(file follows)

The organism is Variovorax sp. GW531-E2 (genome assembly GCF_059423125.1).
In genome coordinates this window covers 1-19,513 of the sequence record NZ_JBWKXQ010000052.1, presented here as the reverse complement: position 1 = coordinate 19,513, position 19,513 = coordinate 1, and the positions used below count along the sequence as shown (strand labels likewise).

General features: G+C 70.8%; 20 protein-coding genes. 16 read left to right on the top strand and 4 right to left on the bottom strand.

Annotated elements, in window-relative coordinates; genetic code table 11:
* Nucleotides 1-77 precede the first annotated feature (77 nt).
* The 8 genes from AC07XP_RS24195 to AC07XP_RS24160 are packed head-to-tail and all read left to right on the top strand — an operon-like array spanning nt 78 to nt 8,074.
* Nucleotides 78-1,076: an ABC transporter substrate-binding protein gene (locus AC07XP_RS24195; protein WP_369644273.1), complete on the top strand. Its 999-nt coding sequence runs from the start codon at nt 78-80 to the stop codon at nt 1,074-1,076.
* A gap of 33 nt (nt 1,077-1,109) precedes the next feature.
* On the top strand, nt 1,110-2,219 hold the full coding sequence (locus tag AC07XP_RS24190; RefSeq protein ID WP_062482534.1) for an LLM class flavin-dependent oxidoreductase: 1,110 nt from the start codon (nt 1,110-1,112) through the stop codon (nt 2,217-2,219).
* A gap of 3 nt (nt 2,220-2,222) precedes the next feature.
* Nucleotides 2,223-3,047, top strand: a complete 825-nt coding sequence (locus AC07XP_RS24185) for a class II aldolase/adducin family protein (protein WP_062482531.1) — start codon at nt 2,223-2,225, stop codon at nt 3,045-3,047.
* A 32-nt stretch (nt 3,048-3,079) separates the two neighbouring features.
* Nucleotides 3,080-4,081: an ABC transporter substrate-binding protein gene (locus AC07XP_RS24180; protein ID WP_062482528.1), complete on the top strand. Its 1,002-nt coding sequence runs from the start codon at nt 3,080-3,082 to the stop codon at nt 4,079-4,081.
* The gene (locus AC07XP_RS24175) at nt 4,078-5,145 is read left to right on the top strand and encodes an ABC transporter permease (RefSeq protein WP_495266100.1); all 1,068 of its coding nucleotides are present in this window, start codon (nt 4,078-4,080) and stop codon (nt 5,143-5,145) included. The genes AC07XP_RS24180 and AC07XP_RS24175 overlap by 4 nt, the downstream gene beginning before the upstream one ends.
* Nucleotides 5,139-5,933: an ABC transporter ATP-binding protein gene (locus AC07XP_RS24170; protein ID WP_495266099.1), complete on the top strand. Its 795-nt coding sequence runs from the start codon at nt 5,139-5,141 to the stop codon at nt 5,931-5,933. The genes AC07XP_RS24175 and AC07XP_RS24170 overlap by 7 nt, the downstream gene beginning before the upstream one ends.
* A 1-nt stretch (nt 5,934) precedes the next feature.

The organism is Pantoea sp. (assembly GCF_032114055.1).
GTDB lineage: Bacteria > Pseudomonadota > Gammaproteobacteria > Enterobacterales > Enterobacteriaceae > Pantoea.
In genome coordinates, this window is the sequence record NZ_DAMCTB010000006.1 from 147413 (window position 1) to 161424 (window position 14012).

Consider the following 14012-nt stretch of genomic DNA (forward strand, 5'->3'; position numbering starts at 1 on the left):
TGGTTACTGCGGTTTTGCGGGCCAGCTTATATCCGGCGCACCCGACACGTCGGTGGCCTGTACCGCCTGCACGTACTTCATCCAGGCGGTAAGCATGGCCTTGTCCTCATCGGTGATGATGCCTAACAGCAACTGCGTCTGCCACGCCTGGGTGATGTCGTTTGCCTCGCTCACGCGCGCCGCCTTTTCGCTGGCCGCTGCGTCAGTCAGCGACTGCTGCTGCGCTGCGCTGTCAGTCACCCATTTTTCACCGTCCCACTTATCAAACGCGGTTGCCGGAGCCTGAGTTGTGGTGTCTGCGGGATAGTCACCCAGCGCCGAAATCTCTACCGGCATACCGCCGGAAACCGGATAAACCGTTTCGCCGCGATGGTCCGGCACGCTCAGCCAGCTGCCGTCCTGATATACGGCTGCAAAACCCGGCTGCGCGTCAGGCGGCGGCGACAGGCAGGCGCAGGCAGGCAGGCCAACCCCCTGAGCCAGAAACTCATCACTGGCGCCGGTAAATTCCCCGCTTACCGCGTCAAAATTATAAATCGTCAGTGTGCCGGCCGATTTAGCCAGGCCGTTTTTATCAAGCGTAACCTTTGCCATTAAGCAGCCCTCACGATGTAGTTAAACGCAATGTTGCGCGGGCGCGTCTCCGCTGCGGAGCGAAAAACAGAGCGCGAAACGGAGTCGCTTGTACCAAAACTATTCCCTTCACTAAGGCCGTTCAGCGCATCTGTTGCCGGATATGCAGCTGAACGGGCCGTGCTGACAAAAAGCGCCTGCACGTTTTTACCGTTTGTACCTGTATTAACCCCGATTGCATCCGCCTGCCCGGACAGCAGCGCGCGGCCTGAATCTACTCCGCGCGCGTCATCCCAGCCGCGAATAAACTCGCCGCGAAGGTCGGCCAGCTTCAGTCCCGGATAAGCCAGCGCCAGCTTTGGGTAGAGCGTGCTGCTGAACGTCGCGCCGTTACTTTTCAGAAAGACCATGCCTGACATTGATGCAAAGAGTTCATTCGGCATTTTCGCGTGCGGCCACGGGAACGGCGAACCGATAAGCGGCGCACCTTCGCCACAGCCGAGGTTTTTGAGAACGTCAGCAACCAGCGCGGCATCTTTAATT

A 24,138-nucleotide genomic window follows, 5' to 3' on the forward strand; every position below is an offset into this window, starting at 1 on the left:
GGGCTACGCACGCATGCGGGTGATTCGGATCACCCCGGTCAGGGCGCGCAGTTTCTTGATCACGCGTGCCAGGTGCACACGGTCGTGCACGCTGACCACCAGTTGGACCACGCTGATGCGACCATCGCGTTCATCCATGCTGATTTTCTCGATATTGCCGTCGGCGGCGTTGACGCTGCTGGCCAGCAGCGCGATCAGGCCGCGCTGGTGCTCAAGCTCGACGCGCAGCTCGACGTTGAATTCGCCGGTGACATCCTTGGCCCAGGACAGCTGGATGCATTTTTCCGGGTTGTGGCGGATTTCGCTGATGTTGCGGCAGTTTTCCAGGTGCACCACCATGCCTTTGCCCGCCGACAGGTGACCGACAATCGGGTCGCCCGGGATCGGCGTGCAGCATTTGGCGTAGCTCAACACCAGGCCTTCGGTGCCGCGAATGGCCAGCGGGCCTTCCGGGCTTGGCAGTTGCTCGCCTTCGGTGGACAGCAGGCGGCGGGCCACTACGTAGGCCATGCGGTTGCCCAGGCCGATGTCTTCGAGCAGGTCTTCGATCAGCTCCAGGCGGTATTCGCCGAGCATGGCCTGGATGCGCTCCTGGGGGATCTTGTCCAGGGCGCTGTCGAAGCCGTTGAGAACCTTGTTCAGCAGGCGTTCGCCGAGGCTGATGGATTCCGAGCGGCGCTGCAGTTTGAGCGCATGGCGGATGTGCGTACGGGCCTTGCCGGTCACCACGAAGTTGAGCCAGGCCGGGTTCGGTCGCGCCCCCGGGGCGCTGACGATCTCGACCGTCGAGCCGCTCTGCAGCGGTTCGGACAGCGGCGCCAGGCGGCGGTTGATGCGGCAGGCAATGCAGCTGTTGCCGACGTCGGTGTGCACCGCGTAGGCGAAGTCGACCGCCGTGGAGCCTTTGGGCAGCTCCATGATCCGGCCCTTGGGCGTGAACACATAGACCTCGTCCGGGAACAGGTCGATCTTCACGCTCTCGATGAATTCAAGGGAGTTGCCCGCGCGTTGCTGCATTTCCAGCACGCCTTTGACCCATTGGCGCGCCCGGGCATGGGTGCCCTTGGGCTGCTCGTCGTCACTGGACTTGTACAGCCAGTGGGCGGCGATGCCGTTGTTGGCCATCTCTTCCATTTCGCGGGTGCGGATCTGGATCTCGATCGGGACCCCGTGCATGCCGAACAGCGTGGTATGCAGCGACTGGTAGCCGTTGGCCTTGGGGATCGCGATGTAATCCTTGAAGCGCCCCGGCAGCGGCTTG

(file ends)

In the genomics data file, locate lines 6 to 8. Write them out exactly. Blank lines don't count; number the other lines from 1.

* The 8 genes from AC07XP_RS24195 to AC07XP_RS24160 are packed head-to-tail and all read left to right on the top strand — an operon-like array spanning nt 78 to nt 8,074.
* Nucleotides 78-1,076: an ABC transporter substrate-binding protein gene (locus AC07XP_RS24195; protein WP_369644273.1), complete on the top strand. Its 999-nt coding sequence runs from the start codon at nt 78-80 to the stop codon at nt 1,074-1,076.
* A gap of 33 nt (nt 1,077-1,109) precedes the next feature.